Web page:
For bachelor students we offer German lectures on database systems in addition with paper- or project-oriented seminars. Within a one-year bachelor project students finalize their studies in cooperation with external partners. For master students we offer courses on information integration, data profiling, search engines and information retrieval enhanced by specialized seminars, master projects and advised master theses.
The Web Science group focuses on various topics related to the Web, such as Information Retrieval, Natural Language Processing, Data Mining, Knowledge Discovery, Social Network Analysis, Entity Linking, and Recommender Systems. The group is particularly interested in Text Mining to deal with the vast amount of unstructured and semi-structured information available on the Web.
Most of our research is conducted in the context of larger research projects, in collaboration across students, across groups, and across universities. We strive to make available most of our data sets and source code.
I provide supervision for Master's theses in the area of News Comment Analysis, e.g., Toxic Comment Classification, User Engagement Prediction, Comment Recommendation, and Discussion Summarization/Visualization. Feel free to schedule an informal meeting with me to discuss details of these topics and/or your own ideas.
Measuring and Facilitating Data Repeatability in Web Science
Risch, Julian; Krestel, Ralf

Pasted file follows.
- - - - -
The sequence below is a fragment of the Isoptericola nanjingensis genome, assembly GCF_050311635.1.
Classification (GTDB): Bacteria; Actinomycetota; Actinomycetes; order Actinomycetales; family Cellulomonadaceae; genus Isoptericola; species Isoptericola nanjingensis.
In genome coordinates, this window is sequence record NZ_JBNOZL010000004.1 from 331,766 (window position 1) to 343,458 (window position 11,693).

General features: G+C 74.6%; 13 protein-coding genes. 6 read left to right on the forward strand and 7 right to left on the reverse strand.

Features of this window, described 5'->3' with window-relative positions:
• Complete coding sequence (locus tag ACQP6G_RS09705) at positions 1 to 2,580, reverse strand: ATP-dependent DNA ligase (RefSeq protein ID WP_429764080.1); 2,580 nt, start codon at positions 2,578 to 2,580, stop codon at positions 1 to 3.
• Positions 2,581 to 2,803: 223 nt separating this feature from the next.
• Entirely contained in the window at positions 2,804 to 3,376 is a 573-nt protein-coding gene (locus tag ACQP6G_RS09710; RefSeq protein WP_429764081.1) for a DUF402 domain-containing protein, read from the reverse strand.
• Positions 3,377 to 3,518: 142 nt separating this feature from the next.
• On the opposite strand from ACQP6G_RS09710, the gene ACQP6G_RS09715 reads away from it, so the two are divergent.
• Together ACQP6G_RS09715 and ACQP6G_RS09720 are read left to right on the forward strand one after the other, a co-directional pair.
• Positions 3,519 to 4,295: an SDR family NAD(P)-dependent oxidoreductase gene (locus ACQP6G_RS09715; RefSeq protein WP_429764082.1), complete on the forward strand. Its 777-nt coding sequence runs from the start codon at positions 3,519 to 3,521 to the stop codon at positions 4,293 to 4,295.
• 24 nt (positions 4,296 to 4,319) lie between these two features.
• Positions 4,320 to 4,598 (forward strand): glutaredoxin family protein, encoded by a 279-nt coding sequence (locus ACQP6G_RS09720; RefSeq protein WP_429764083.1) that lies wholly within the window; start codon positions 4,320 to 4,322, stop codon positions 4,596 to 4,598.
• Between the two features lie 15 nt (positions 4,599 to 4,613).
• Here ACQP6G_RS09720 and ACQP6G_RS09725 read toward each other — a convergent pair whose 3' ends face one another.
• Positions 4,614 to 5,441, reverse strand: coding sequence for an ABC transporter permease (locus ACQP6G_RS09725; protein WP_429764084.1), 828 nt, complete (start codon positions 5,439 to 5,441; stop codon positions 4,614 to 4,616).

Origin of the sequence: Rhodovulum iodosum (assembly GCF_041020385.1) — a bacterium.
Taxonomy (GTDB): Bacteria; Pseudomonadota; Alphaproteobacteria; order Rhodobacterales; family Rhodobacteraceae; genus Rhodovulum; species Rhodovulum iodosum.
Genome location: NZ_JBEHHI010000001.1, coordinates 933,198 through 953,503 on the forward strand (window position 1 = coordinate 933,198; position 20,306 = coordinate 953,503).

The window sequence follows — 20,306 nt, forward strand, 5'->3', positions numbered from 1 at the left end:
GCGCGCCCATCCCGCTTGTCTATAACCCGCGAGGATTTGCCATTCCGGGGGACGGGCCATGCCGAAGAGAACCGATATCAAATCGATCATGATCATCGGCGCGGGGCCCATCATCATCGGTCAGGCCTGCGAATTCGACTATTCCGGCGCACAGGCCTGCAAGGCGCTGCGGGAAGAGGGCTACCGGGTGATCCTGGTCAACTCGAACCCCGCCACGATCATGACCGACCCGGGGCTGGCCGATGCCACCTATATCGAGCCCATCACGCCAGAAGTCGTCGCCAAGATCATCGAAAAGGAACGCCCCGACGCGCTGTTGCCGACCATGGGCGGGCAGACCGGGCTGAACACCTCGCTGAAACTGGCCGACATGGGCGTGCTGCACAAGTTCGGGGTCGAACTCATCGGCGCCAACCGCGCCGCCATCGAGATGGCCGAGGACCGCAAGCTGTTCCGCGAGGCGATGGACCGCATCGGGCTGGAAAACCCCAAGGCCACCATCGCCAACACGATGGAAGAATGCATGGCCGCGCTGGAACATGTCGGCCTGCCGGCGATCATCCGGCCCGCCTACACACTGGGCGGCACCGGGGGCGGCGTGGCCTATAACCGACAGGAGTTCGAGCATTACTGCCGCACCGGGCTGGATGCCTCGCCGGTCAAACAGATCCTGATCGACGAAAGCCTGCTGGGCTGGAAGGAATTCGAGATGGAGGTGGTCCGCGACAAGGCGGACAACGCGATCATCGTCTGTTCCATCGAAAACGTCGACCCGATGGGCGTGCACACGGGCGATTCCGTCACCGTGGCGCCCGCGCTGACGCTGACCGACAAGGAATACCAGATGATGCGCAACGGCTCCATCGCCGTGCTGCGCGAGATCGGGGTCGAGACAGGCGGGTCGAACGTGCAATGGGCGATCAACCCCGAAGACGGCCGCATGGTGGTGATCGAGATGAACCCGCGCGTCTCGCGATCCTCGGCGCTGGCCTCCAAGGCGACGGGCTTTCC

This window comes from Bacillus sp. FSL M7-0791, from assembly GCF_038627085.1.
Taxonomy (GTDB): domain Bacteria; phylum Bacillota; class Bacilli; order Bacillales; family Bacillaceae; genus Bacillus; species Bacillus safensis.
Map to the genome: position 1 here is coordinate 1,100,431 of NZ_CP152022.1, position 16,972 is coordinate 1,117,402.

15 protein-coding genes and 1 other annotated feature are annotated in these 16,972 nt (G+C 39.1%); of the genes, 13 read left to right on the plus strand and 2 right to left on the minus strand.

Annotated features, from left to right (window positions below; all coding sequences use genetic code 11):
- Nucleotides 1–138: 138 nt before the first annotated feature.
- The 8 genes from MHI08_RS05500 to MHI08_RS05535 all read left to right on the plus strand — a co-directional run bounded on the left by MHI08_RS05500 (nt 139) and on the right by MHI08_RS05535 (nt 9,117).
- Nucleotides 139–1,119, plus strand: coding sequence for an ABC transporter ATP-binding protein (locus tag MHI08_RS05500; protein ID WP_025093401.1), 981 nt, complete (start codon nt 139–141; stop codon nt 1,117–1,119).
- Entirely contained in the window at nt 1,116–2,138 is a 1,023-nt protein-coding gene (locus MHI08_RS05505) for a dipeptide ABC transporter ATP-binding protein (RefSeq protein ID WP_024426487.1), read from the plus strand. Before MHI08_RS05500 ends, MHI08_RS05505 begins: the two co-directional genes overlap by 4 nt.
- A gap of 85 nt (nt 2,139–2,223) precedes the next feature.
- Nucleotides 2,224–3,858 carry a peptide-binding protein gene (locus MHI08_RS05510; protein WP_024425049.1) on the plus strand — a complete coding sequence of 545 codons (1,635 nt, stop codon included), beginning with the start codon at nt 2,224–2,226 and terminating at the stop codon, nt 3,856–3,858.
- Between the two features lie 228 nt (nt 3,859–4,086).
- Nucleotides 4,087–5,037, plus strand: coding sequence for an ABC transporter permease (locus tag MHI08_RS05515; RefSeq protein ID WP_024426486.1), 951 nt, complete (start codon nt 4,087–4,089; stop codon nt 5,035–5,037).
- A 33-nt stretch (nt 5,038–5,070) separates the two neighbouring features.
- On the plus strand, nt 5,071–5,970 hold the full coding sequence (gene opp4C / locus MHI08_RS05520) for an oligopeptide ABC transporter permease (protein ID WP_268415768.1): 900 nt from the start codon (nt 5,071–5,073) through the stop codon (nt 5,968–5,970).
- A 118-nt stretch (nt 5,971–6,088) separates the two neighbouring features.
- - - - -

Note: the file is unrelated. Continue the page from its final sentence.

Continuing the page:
Accessible and reusable datasets are a necessity to accomplish repeatable research. This requirement poses a problem particularly for web science, since scraped data comes in various formats and can change due to the dynamic character of the web. Further, usage of web data is typically restricted by copyright-protection or privacy regulations, which hinder publication of datasets. To alleviate these problems and reach what we define as “partial data repeatability”, we present a process that consists of multiple components. Researchers need to distribute only a scraper and not the data itself to comply with legal limitations. If a dataset is re-scraped for repeatability after some time, the integrity of different versions can be checked based on fingerprints. Moreover, fingerprints are sufficient to identify what parts of the data have changed and how much. We evaluate an implementation of this process with a dataset of 250 million online comments collected from five different news discussion platforms. We re-scraped the dataset after pausing for one year and show that less than ten percent of the data has actually changed. These experiments demonstrate that providing a scraper and fingerprints enables recreating a dataset and supports the repeatability of web science experiments.